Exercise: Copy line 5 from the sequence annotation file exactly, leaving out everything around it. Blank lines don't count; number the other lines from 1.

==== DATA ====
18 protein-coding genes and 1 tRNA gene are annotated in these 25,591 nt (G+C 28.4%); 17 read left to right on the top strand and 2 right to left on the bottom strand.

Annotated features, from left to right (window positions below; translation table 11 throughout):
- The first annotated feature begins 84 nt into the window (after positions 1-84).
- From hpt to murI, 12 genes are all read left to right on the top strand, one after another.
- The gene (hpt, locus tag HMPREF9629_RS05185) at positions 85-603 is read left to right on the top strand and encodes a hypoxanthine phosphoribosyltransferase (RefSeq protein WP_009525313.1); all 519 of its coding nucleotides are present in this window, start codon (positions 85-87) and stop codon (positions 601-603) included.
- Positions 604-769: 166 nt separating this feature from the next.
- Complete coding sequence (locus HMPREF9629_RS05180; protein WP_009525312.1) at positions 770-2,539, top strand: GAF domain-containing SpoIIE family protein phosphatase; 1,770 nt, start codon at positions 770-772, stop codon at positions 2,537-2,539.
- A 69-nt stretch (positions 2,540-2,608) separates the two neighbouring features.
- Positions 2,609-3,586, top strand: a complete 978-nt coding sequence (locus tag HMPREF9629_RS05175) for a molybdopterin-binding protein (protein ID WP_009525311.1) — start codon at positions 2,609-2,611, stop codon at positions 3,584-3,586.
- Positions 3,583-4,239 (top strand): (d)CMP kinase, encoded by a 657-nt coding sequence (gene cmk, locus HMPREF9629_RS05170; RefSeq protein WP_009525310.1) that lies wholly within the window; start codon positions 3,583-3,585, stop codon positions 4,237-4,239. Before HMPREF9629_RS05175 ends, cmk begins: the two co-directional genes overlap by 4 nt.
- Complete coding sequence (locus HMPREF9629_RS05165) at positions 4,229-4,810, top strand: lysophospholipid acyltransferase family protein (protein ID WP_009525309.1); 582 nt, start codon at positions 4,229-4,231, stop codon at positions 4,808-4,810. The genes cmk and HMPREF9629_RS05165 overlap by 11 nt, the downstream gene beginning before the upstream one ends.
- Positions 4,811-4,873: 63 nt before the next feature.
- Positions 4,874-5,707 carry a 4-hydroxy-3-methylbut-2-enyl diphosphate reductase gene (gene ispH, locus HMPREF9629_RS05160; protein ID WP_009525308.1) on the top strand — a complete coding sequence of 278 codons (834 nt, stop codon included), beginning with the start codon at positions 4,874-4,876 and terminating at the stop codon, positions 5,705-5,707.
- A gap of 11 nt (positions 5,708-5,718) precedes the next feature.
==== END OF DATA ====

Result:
- The gene (hpt, locus tag HMPREF9629_RS05185) at positions 85-603 is read left to right on the top strand and encodes a hypoxanthine phosphoribosyltransferase (RefSeq protein WP_009525313.1); all 519 of its coding nucleotides are present in this window, start codon (positions 85-87) and stop codon (positions 601-603) included.